Read had a stalker who had changed her name to Blue Tulip Rose Read and believed that she was married to him. Rose was from Welwyn Garden City and her original name was Carol Ballard. She was featured in a 1996 film made by Jaine Green for Channel 4, entitled I'm Your Number One Fan. The film formed part of Channel 4's "Fame Factor" season, which examined the dark side of fame.[28] Rose was one of the most candid interviewees in the film. She was filmed as she travelled to the offices of Classic FM, and as she wrote "love letters" to Read.[29] The film stated that Rose had been writing obscene and threatening letters to Read for many years.

Politics[edit]

Having spoken three times at Conservative Party conferences, including entertaining guests at a Tory conference dinner in 2006 with a ten-minute political rap,[30] Read said that he was asked to run for the Conservative Party nomination for the London Mayoral elections in 2008.[31] He subsequently announced that he was instead putting his energies behind the ultimately successful candidate Boris Johnson.

On 21 July 2012, Read spoke at the UK Independence Party's South East regional Conference in Frimley, where he was also announced as a member of the party.[32] Read has since spoken at the UKIP 2012 Annual Conference at Birmingham Town Hall on 21 September.

Read wrote and recorded a song in support of the party, "UKIP Calypso", which was released in October 2014 as a single credited to The Independents.[33][21] An online petition was filed by former Labour borough councillor Richard McKenzie in which he called Read's song 'racist and offensive'.[34] Party leader Nigel Farage endorsed it and called for the party's supporters to download the song. Read adopted a faux-Jamaican accent, but said that it was 'not remotely racist' to do so, saying: 'It's a satire and a bit of fun. It's not terribly serious. It wouldn't have sounded very good sung in a Surrey accent.'[33] Debate over the single featured on Newsnight, with UKIP spokesman Winston McKenzie, himself of Caribbean origin, praising the song and likening it to adaptations of predominantly black musical styles by Elvis Presley and The Beatles, although the BBC Asian Network's Nihal was critical of it.[35] Read withdrew the song from sale on 22 October 2014 and apologised 'unreservedly' for the fact that it had 'unintentionally caused offence'.[21] On 26 October 2014, the song reached number 44 on the UK Singles Chart.[36][37]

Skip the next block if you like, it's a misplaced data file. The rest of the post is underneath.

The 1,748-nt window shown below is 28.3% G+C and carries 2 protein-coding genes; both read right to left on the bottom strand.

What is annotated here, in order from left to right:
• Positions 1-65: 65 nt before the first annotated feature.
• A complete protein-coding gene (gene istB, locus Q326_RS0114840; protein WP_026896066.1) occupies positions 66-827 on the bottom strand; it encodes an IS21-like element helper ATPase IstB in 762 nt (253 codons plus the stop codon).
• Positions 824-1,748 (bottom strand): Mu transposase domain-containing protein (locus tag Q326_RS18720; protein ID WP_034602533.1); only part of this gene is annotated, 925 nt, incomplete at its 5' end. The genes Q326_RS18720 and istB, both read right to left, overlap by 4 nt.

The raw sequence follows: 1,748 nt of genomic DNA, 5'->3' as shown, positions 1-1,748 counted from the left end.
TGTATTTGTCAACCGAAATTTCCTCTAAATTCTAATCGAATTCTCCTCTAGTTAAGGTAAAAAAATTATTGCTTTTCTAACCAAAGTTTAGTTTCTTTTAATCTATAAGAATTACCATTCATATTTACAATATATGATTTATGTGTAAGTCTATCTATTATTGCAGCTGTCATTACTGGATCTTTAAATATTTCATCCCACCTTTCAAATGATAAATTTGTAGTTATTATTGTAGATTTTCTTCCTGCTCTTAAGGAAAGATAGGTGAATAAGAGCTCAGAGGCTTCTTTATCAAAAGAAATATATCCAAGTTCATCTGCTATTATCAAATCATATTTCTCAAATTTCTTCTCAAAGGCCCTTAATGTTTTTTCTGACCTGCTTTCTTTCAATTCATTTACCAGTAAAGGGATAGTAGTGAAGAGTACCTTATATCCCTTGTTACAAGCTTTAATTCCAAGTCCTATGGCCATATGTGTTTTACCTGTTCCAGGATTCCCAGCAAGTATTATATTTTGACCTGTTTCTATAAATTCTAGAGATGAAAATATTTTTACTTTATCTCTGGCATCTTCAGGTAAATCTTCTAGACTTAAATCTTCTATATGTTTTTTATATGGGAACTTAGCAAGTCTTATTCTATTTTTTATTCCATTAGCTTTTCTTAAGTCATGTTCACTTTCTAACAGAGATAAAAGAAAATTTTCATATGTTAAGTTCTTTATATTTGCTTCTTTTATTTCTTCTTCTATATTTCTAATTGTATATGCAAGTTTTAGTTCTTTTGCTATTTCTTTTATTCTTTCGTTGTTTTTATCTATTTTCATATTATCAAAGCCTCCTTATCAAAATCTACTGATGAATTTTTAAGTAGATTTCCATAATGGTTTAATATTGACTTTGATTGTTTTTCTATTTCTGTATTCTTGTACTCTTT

The Rupert Brooke Society[edit]

In 1999, Read founded the Rupert Brooke Society[38] of which he was chairman for a few years, as well as editing the society's twice-yearly magazine and creating a museum at the Orchard Grantchester.

Charity work[edit]

In 2013, Read and three friends formed the British Plaque Trust, a charity established to commemorate deceased achievers in show business, sport and the general arts by unveiling blue plaques on buildings with which they were associated.[citation needed] The organisation aimed to act alongside the work in London of English Heritage who stated that they were "restructuring" their plaque scheme.[citation needed]

In the same year, he was one of the event presenters at Concert at the Kings in All Cannings, Wiltshire.[citation needed]

References[edit]

  1. ^ a b Chalmers, Robert (17 October 2004). "Mike Read: Wilde man". The Independent. London. Archived from the original on 22 October 2004. Retrieved 2 July 2020.
  2. ^ Read, Mike [@MikeReadUK] (1 March 2015). ""@CharismaLabel: @MikeReadUK Happy birthday Mike." Thank you. Let's raise a glass to #TonyStrattonSmith!" (Tweet). Retrieved 12 May 2020 – via Twitter.
  3. ^ "Michael David Kenneth Read". Companies House. Retrieved 12 May 2020.
  4. ^ "Mike Read Interview". Celebrity Radio By Alex Belfield. 27 March 2011. Retrieved 1 March 2018.